share|improve this answer
#include <stdio.h>
#include <stdlib.h>

int func(char a, char b, char c) /* demonstration that char on stack is promoted to int !!!
                                    note: this promotion is NOT integer promotion, but promotion during handling of the stack. don't confuse the two */
  const char *p = &a;
         "c=%d\n", *p, p[-(int)sizeof(int)], p[-(int)sizeof(int) * 2]); // don't do this. might probably work on x86 with gcc (but again: don't do this)

int main(void)
  func(1, 2, 3);

  //printf with %d treats its argument as int (argument must be int or smaller -> works because of conversion to int when on stack -- see demo above)
  printf("%d, %d, %d\n", (long long) 1, 2, 3); // don't do this! Argument must be int or smaller type (like char... which is converted to int when on the stack -- see above)

  // backslash followed by number is a oct VALUE
  printf("%d\n", '\377');             /* prints -1   -> IF char is signed char: char literal has all bits set and is thus value -1.
                                                     -> char literal is then integer promoted to int. (this promotion has nothing to do with the stack. don't confuse the two!!!) */
                                      /* prints 255  -> IF char is unsigned char: char literal has all bits set and is thus value 255.
                                                     -> char literal is then integer promoted to int */

  // backslash followed by x is a hex VALUE
  printf("%d\n", '\xff');             /* prints -1   -> IF char is signed char: char literal has all bits set and is thus value -1.
                                                     -> char literal is then integer promoted to int */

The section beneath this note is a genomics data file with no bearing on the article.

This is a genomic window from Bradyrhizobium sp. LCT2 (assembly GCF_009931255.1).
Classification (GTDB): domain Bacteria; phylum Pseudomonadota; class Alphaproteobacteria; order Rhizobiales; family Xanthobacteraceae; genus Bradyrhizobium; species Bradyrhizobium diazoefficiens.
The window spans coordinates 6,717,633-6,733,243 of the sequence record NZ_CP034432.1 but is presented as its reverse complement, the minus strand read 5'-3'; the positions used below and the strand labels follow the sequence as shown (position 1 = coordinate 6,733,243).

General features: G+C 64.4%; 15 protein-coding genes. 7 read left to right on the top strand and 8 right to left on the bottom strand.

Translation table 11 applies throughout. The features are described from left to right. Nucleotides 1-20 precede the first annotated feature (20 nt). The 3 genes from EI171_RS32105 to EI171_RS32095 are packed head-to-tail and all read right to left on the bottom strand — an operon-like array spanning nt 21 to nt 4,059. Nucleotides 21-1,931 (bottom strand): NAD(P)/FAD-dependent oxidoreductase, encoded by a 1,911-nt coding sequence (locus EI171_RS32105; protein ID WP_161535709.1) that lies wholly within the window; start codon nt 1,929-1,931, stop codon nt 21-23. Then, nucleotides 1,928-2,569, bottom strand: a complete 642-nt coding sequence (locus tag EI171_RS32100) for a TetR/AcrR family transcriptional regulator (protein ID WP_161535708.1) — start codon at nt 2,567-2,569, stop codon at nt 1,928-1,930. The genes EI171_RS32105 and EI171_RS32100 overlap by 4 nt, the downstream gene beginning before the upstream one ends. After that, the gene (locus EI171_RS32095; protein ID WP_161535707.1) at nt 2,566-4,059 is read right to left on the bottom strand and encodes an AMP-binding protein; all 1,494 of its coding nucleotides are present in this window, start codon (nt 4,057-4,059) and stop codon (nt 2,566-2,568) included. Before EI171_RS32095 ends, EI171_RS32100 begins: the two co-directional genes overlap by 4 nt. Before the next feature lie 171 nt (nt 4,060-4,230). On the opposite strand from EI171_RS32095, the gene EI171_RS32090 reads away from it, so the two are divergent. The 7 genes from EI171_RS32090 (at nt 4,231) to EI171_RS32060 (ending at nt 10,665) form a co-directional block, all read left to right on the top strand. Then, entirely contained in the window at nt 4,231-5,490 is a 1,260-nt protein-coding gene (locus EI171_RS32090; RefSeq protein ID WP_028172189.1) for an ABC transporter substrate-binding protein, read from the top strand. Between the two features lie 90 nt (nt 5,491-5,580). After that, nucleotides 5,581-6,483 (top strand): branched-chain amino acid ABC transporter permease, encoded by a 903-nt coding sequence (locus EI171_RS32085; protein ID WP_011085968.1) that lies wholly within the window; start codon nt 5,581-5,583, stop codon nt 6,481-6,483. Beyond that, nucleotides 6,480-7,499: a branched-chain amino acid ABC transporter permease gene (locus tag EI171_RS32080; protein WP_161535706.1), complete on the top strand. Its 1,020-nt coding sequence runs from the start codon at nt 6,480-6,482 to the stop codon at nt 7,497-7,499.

/* prints 255  -> IF char is unsigned char: char literal has all bits set and is thus value 255.
                                                     -> char literal is then integer promoted to int */

  printf("%d\n", 255);                // prints 255

  printf("%d\n", (char)255);          // prints -1   -> 255 is cast to char where it is -1
  printf("%d\n", '\n');               // prints 10   -> Ascii newline has VALUE 10. The char 10 is integer promoted to int 10
  printf("%d\n", sizeof('\n'));       // prints 4    -> Ascii newline is char, but integer promoted to int. And sizeof(int) is 4 (on many architectures)
  printf("%d\n", sizeof((char)'\n')); // prints 1    -> Switch off integer promotion via cast!

  return 0;
share|improve this answer
Please limit your lines to 90 characters. One half of your text is hidden. – A.L Feb 28 '14 at 23:03

Yes, it prints GARBAGE unless you are lucky.


The type of the printf/sprintf/fprintf argument MUST match the associated format type char.

If the types don't match and it compiles, the results are very undefined.

Many newer compilers know about printf and issue warnings if the types do not match. If you get these warnings, FIX them.

If you want to convert types for arguments for variable functions, you must supply the cast (ie, explicit conversion) because the compiler can't figure out that a conversion needs to be performed (as it can with a function prototype with typed arguments).

printf("%d\n", (int) ch)

In this example, printf is being TOLD that there is an "int" on the stack. The cast makes sure that whatever thing sizeof returns (some sort of long integer, usually), printf will get an int.

printf("%d", (int) sizeof('\n'))
share|improve this answer
-1 Almost everything is wrong here. Assuming the prototype for printf is visible, it is perfectly fine to pass a char or short to %d due to the integral promotions happening for variadic functions. Casting is silly at best. – Jens May 16 '12 at 21:35